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Christ and Analogy: The Christocentric Metaphysics of Hans Urs Von Balthasar

Johnson, Junius. Christ and Analogy: The Christocentric Metaphysics of Hans Urs Von Balthasar (Minneapolis: Fortress Press, 2013), xi + 213 pp. $59.00 (paperback).

Reviewed by Ross Jesmont (December 13, 2016)



Part of the Emerging Scholars series, Junius Johnson’s Christ and Analogy outlines the metaphysics that underlines the theology of Hans Urs von Balthasar. A significant revision of his Yale doctoral dissertation, Johnson has added over forty thousand words to his initial project. This book argues that the doctrine of analogy is the key concept that unlocks von Balthasar’s system: “For even though Christ is at the center . . . it quickly becomes apparent that Christology turns upon the doctrine of analogy” (ix). As Johnson comments, two significant difficulties in reading von Balthasar is the scope of his writings and his lack of a systematic method. In advancing his thesis, Johnson maintains that the doctrine of analogy provides an “index of interpretation” or an “organizational principle” for those seeking to navigate von Balthasar’s vast theological corpus. Consequently this book bridges the gap between introductory text and specialist study by presenting a scholarly reading of an under assessed aspect of von Balthasar’s thought that also provides an orientation to his writings.

By his own admission Johnson wrote Christ and Analogy as a preparatory work for a later in-depth study of von Balthasar’s theology; a work that is still to be published. The aim of the present volume is to explicate the metaphysics or logic which guides von Balthasar’s thought in order to enable a better comprehension of his treatment of the Trinity, Christology, and grace. Despite Johnson’s intended larger project, Christ and Analogy remains readable as a standalone explication of von Balthasar’s Christocentric metaphysics.

Although the focus of Christ and Analogy is metaphysics, Johnson is clear that for von Balthasar a strong separation between theology and metaphysics is not possible: “Metaphysics can only be discussed in conversation with theology” (2). This is because for von Balthasar metaphysics is fundamentally dependent on theology. Stated simply, “reality is only the way it is because God is the way God is” (5). Therefore, metaphysics is determined by God; “the immanent (Trinitarian) being of God as such is the ground of metaphysics (5). Thus while it is more precise to say that von Balthasar has a sacred metaphysics, by metaphysics this book primarily means the relationship between God and creation.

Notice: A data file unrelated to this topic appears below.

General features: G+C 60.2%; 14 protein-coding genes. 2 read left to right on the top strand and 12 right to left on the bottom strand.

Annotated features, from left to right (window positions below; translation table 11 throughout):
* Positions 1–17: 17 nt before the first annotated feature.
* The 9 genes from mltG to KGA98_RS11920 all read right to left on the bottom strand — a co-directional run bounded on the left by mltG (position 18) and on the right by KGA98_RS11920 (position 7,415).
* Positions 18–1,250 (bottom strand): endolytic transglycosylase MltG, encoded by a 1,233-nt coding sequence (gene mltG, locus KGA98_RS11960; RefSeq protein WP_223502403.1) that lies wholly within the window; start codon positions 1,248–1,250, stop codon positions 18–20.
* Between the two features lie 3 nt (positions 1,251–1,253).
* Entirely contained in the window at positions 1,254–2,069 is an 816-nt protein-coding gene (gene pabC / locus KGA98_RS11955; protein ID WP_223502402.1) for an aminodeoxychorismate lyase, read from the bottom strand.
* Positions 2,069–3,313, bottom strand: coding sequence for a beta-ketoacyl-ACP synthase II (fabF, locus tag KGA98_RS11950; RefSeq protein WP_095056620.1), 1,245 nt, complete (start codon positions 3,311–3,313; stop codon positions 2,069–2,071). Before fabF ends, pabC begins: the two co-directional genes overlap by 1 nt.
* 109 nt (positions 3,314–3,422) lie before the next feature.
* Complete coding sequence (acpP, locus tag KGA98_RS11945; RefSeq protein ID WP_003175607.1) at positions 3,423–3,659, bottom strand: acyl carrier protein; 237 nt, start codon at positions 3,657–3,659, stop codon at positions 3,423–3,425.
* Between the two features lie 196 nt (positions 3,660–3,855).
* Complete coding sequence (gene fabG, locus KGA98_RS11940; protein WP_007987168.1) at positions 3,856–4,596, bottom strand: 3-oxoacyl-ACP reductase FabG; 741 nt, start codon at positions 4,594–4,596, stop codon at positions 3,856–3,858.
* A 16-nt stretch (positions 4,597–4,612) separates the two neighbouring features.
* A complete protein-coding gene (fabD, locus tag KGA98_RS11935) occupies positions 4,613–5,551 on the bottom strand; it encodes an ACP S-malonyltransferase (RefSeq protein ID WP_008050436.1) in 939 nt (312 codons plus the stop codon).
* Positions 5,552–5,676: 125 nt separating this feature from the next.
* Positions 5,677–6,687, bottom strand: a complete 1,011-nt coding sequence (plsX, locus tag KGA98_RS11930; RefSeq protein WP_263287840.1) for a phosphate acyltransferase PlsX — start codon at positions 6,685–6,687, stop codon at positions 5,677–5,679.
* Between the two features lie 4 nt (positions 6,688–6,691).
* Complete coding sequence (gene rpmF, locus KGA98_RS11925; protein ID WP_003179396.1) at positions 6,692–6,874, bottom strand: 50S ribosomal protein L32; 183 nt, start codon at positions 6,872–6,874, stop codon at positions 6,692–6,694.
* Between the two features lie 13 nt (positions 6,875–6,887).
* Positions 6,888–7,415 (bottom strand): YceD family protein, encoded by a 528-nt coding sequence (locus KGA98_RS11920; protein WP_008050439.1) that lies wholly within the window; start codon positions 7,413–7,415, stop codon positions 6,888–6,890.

Distinctively the “point of departure” for von Balthasar’s metaphysics is not an ideal or a theory but the person of Jesus Christ. In attending to creation, created reality, metaphysics is only possible when done in reference to the archetype of all creation. Christ as this archetype stands at the center of metaphysics, mediating the relationship between God and his creation. Yet in placing Christ at the centre of his metaphysics Johnson notes that von Balthasar arguably has two metaphysics, “one based on the pre-Incarnate Christ, and one based on the Incarnate Christ” (107).

The structure of Christ and Analogy reflects this observation, as the book can be divided into roughly two sections: Chapters 2-4 concentrate on von Balthasar’s metaphysics prior to the incarnation, his “Ideal Metaphysics,” while chapters 5-8 address his metaphysics following the incarnation, the “Historic Metaphysics.” Like the earlier distinction between theology and metaphysics this later division is not absolute, as the Ideal and the Historic interact with one and other. The two sections of this book provide a means of outlining the movement of this work, given a detailed outline of its arguments is beyond the scope of a review.